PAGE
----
Reading is an excellent way to improve your overall language skills. While books geared toward (aimed at) language learning are useful, the way you really become fluent is through practice and repetition. The best way to practice English (if you don’t have a native English speaker around) is by reading books to improve English sentence structure, melody, and style!
Don’t be intimidated by reading a whole book in English. You can start with books for children and then when you feel more confident, try a more difficult book or a book you’ve already read in your own language. Don’t be embarrassed, either! Have a dictionary nearby if you need to look up a word.
I find it extremely (very, very) useful to read out loud sometimes so that you also hear the words spoken aloud along with the perfect grammar and preposition usage!
Here’s a list of 9 books to improve English vocabulary, comprehension, syntax, and fluency that aren’t grammar books! (Check out this list on how to use more English everyday)
Goodnight Moon is a classic of children’s literature. The sentences are very simple so it’s the perfect first read if you’re just starting English. It’s a great bedtime story to read to your children as well, as it’s about a small bunny saying goodnight to everything in its bedroom before going to sleep. (Check out our blog from last week on how to incorporate more English at home and with your children.)
The Giving Tree
The Giving Tree is another classic children’s book, but for some reason I didn’t read it until I was in college. The Giving Tree is about a tree that loves a boy and gives everything (really, everything) for him.
In fact, any of Shel Silverstein’s books are good to read, as they’re full of funny short stories and poems.
Where the Wild Things Are
This is my favorite children’s book of all time and one of the many examples of books to improve English storytelling with past tenses. Where the Wild Things Are is about a boy named Max who runs away one night and ends up finding the Wild Things. Pick up this book and let the wild rumpus start!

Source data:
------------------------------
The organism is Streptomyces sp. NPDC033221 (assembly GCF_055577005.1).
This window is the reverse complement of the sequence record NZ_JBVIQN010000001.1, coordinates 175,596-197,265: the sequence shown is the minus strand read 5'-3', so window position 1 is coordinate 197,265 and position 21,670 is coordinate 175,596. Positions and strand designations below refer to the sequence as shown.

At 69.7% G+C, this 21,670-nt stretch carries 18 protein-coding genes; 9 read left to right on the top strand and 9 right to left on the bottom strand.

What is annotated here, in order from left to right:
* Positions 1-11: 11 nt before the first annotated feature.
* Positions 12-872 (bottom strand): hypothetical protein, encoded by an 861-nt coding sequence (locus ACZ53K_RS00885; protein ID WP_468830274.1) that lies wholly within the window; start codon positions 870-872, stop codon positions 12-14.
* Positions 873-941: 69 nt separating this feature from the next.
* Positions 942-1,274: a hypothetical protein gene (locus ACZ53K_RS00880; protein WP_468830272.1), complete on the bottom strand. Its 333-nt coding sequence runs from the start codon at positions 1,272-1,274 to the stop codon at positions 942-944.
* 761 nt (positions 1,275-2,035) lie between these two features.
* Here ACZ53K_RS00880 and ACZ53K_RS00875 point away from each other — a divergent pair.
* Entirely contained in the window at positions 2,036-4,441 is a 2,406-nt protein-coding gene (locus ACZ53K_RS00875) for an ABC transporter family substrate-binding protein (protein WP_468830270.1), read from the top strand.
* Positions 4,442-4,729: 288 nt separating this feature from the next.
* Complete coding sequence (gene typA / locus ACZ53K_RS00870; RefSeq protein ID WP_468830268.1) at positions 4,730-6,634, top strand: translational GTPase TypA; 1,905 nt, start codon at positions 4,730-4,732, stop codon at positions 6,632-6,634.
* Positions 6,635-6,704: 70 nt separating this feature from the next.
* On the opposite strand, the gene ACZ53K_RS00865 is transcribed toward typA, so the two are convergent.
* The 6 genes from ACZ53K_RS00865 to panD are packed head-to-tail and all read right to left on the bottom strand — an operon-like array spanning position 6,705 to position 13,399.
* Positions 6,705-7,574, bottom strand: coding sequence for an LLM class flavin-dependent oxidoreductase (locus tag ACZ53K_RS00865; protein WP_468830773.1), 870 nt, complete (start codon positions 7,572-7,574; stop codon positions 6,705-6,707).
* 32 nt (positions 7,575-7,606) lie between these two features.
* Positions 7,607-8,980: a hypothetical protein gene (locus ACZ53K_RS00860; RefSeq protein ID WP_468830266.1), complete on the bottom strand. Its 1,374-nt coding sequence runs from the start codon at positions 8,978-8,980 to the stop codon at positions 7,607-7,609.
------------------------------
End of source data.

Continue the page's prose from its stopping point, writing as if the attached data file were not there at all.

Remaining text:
This book by E.B. White is about two unlikely friends: a spider and a pig. You read that right. It’s a beautiful story of friendship and how we can help each other even when it seems unlikely. It’s another classic that many English speakers will have read, so it’ll be very easy to start a conversation about it the next time you have a conversation about literature. The story is fun and definitely one of those books to improve English conversation styles!
Harry Potter and the Sorcerer’s Stone
You may have read Harry Potter in your native language, and if you have, that’s even better! Since you already know the story, it’ll be easier to follow in English. Give it a shot and relive the magic (literally and figuratively!) in your second language. Same goes with the Twilight series, Lord of the Rings, or any other fantasy story you’ve enjoyed over the last few years.
Winnie the Pooh
Another classic book that I didn’t read until college, Winnie the Pooh is full of wonderful life lessons from a boy and his bear living in the Hundred Acre Wood. Revisit your childhood (or discover it again) all while practicing your English skills. This book would be particularly fun to read to your children, as well!
Holes is great and funny book about a boy who is sent to a camp where all they do is dig holes. Why are these boys digging holes instead of doing normal camp things? If you like a bit of mystery, then this is the book for you. As far as books to improve English are concerned, you’ll hardly notice you’re reading in English the story is so interesting!
Pippi Longsocking seems to be a classic all over the world, and like Harry Potter, this makes it a great book to practice with. Trying to find books that you already know in your native language might seem redundant (unnecessary, useless, repetitive), but it allows you to focus more on the grammar, sentence structure, prepositions, and noun-verb collocations instead of trying to sort out the story.
Do you like books about dystopian societies (societies that form after the world has ended)? Then check out The Giver. It’s about a boy living in a world that only sees in black and white and his job is to remember for society.
There’s a movie for many of these books as well, so you can read the book, then watch the movie in English (with or WITHOUT subtitles) to improve even more!
Have you read any of these books? Which are some of your favorite books to improve English? Share with us in the comments below!
Erin Duffin lives in Berlin, is an English teacher, yoga instructor, and avid reader, as you can see! She’s love to see your recommended reading list as well!